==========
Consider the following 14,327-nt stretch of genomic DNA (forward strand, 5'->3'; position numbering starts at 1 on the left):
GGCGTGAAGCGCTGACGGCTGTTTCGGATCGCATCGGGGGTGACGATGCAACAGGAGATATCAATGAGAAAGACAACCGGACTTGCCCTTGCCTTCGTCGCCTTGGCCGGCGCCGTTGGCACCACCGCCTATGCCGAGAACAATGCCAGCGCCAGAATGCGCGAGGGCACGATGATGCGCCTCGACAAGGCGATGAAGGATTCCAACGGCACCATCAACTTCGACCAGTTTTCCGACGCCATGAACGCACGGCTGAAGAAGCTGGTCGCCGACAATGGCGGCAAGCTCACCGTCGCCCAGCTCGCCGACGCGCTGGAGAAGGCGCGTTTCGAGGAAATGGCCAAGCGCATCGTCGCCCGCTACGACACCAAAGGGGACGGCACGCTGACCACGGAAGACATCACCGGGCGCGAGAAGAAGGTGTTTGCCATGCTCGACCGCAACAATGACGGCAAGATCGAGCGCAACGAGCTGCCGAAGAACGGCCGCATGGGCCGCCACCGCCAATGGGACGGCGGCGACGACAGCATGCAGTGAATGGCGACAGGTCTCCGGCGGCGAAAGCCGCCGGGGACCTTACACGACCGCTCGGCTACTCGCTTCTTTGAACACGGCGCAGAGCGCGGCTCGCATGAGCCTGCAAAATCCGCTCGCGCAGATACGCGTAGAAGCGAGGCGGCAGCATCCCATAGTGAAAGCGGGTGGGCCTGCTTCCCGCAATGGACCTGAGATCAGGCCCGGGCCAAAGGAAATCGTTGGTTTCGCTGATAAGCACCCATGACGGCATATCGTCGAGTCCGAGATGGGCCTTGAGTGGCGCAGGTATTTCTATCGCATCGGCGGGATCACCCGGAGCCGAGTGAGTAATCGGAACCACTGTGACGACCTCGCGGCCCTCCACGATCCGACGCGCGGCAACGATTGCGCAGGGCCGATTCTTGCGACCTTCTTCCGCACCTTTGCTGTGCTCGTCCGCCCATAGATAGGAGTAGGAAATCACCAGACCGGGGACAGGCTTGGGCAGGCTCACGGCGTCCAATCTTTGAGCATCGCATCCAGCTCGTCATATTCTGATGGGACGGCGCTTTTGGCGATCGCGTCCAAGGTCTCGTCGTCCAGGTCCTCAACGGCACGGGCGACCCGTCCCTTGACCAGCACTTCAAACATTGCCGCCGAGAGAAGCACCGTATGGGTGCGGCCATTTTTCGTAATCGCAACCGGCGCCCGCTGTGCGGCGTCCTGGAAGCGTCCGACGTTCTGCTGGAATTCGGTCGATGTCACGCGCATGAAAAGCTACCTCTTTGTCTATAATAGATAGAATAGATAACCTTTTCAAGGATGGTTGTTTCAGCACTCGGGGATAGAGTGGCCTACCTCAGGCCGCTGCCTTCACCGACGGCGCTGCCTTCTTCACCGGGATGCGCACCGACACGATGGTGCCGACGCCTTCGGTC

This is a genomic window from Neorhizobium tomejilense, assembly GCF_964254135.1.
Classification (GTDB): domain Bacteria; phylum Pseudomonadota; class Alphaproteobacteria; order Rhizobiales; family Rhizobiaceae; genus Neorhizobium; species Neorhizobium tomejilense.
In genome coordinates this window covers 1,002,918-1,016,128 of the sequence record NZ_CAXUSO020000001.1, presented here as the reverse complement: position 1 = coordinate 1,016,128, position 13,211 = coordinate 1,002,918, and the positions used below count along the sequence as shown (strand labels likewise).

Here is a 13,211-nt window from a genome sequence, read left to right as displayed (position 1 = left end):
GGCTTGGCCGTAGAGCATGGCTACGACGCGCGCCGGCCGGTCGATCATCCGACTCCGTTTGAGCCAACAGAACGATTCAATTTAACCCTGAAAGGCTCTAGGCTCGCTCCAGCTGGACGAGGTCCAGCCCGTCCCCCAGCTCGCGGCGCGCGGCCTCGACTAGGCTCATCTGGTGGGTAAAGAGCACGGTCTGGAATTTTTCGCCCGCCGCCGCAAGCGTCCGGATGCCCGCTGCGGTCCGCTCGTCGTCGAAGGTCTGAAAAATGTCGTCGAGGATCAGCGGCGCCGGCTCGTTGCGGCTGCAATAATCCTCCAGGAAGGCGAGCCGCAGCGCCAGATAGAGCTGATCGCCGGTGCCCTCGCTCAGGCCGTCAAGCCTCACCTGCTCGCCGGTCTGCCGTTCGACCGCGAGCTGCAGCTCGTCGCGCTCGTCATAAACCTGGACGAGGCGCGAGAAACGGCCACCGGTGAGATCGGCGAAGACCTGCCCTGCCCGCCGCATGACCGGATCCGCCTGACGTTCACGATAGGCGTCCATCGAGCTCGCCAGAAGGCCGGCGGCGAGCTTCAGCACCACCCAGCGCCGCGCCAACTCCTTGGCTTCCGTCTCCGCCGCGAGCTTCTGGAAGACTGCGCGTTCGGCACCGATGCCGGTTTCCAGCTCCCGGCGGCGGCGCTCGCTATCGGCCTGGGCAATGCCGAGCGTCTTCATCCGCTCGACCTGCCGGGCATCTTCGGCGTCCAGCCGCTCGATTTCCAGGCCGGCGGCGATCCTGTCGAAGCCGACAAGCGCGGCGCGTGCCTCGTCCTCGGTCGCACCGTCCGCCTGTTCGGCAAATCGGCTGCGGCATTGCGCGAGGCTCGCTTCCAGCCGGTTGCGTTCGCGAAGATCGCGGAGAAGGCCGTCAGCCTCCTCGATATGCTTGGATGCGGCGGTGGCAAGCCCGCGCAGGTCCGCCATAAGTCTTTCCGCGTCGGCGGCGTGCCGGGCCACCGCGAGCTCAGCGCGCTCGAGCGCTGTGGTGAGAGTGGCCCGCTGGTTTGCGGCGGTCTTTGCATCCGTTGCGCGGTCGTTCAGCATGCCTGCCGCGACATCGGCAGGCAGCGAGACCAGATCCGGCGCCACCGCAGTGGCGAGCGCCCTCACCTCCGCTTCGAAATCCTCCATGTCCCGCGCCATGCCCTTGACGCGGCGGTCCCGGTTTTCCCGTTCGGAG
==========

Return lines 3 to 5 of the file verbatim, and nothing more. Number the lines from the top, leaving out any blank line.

This is a genomic window from Neorhizobium tomejilense, assembly GCF_964254135.1.
Classification (GTDB): domain Bacteria; phylum Pseudomonadota; class Alphaproteobacteria; order Rhizobiales; family Rhizobiaceae; genus Neorhizobium; species Neorhizobium tomejilense.
In genome coordinates this window covers 1,002,918-1,016,128 of the sequence record NZ_CAXUSO020000001.1, presented here as the reverse complement: position 1 = coordinate 1,016,128, position 13,211 = coordinate 1,002,918, and the positions used below count along the sequence as shown (strand labels likewise).